I think the interaction of mountains, clouds, snow, and light have many different moods, but some recur in such a way that they become familiar and recognizable. Last week I had that feeling of recognition which caused me to stop and take a couple of pictures as I was heading in to class over at UAS.
The fresh snow on the mountains fading with the still falling snow to the grayness of the clouds behind. With colors muted at best in the dim light, the technically green coniferous forest seems to run through shades of gray, from the dark slate gray of the lower slopes to a lighter ashy color where a thin layer of snow rests on the branches. A thicker layer of clouds overhead makes a darker band to match the darkness of the snow-free trees at lower elevations, providing a frame for the relative brightness of the snowy reaches.
This is one of the darker winter moods in Sitka. It’s not the darkest, I would say that distinction goes to those days of exceptionally heavy, mountain obscuring overcast where, especially in December and January, the low elevation sun can push so little light through the clouds that the ‘day’ is not much more than an extended gloomy dusk. Rather, this mood is the one where the clouds are a bit thinner, or the sun is a bit higher, the snow visible on the mountains lends a little more brightness, but there is still a sense of chilling dampness.
Sometimes it’s not clear why a relatively common occurrence resonates in a particular way, but I think in this instance it was because it’s getting late in the year for this mood to show up. Indeed, as the sun rose higher later in the morning, the mood largely dissipated. Unless there is another last glimpse some morning, It will probably be November before I see it again.
I suspect there are many other moods I recognize, but for whatever reason I just haven’t usually thought about in those terms. I’ll try to pay more attention going forward and see what I notice. I’m also curious what moods others recognize. Feel free to share in the comments.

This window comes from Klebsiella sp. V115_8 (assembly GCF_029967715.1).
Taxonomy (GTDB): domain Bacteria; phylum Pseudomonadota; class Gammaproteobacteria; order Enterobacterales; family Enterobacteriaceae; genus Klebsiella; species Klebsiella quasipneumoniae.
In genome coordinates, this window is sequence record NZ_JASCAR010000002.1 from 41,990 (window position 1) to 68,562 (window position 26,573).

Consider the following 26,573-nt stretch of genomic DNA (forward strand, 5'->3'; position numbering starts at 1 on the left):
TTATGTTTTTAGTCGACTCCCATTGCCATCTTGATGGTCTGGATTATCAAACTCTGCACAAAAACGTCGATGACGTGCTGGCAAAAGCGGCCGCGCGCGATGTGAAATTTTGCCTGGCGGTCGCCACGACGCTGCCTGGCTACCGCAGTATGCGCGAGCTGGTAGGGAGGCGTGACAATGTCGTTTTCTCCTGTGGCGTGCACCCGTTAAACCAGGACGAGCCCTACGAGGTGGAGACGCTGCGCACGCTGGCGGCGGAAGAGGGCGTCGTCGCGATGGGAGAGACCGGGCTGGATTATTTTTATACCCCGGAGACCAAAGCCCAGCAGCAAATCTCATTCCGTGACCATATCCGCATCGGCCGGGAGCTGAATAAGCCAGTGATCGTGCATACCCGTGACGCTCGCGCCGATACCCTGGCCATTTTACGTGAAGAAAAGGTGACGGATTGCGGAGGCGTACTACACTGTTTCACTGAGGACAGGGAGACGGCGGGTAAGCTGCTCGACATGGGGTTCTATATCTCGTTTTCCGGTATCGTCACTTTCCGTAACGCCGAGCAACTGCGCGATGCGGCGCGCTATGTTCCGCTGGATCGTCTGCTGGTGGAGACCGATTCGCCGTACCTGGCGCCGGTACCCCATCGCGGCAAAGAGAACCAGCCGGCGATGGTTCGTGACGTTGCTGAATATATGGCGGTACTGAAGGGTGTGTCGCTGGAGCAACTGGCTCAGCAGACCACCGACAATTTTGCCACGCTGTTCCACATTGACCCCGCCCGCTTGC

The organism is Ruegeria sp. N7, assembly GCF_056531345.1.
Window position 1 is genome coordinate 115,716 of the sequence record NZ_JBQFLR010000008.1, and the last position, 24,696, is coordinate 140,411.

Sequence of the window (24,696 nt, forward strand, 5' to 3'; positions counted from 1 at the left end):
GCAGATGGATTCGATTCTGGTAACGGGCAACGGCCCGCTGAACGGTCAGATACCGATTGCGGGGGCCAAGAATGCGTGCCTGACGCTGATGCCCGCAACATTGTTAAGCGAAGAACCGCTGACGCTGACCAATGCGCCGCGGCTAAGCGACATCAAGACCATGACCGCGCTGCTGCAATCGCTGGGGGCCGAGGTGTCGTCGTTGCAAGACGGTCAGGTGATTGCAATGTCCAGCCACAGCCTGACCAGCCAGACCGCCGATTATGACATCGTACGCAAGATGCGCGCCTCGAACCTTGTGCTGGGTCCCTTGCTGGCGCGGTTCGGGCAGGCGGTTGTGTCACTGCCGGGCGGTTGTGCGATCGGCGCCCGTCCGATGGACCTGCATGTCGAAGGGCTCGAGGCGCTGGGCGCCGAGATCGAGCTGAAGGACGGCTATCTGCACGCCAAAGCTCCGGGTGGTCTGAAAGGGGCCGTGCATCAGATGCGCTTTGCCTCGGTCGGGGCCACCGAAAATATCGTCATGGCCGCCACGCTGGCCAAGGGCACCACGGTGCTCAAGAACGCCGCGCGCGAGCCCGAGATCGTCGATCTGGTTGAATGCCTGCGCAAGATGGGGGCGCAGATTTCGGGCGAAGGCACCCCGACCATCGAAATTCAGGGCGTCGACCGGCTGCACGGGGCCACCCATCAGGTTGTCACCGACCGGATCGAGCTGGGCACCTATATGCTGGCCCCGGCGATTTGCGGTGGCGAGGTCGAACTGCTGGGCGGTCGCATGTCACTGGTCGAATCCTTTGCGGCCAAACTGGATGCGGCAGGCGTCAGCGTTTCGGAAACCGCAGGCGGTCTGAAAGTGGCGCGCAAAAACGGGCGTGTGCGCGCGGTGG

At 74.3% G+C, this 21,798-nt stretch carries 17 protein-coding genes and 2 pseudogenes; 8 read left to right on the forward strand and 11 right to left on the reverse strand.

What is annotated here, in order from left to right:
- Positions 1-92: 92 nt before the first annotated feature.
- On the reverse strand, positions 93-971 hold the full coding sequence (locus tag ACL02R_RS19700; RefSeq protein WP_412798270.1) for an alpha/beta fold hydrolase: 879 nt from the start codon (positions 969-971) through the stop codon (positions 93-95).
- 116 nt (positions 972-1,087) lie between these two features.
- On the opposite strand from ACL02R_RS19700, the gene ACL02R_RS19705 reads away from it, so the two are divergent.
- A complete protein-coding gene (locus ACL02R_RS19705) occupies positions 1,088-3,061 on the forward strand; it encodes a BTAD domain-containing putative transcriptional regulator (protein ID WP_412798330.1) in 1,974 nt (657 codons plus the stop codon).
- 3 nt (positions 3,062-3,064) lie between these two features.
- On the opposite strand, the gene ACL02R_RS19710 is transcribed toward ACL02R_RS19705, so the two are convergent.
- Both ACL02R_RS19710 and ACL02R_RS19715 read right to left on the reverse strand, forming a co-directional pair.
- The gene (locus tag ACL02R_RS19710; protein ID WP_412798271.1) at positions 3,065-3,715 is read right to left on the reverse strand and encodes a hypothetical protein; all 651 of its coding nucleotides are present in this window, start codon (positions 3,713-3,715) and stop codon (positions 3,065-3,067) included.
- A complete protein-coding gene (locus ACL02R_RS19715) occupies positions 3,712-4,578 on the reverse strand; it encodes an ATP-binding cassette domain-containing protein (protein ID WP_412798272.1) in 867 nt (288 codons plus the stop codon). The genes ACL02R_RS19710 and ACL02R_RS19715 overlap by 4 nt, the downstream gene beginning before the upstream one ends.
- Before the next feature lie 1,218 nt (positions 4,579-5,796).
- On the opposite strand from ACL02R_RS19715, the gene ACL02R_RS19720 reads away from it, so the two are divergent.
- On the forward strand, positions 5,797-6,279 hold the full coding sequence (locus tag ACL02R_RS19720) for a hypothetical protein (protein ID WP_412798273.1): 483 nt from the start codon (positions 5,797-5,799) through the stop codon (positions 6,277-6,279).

Despite overcast and light rain, I decided to see if the hybrid duck would be up along the shore with the high tide around noon. It was there, but never came particularly close to me during the time I spent on the beach. At one point I saw over a dozen American Robins fly up to the trees from down the beach, and there were several Varied Thrushes calling from the forest behind me. A few Ruby-crowned Kinglets were singing in various places, but I was a little surprised to see half a dozen or more flitting about the large-ish willow near the ceramics building on the Sheldon Jackson campus. They are constantly moving, so hard to get pictures of, but I managed to get a handful I decided were worth keeping.
During my time out today, I noticed at least four different species of moths, Epirrita pulchraria, Cladara limitaria, Anticlea vasiliata, and a Eupithecia sp.
Today was also the first day I saw a salmonberry blooming, though as I write this, I can’t remember where I saw it. I guess that’s why I record observations as I wander, it will be in the database for future reference. There are also many plants getting going, including a bunch that look like seedlings on the beach. I suspect they are Atriplex, but they’re coming in thicker than I might have guessed, and it makes me wonder how so many seeds managed to not get washed away by the high winter tides. Perhaps they aren’t really seedlings? Now that I’m reflecting on this, I wish I had taken some pictures, so hopefully I get back down there before things get too far along.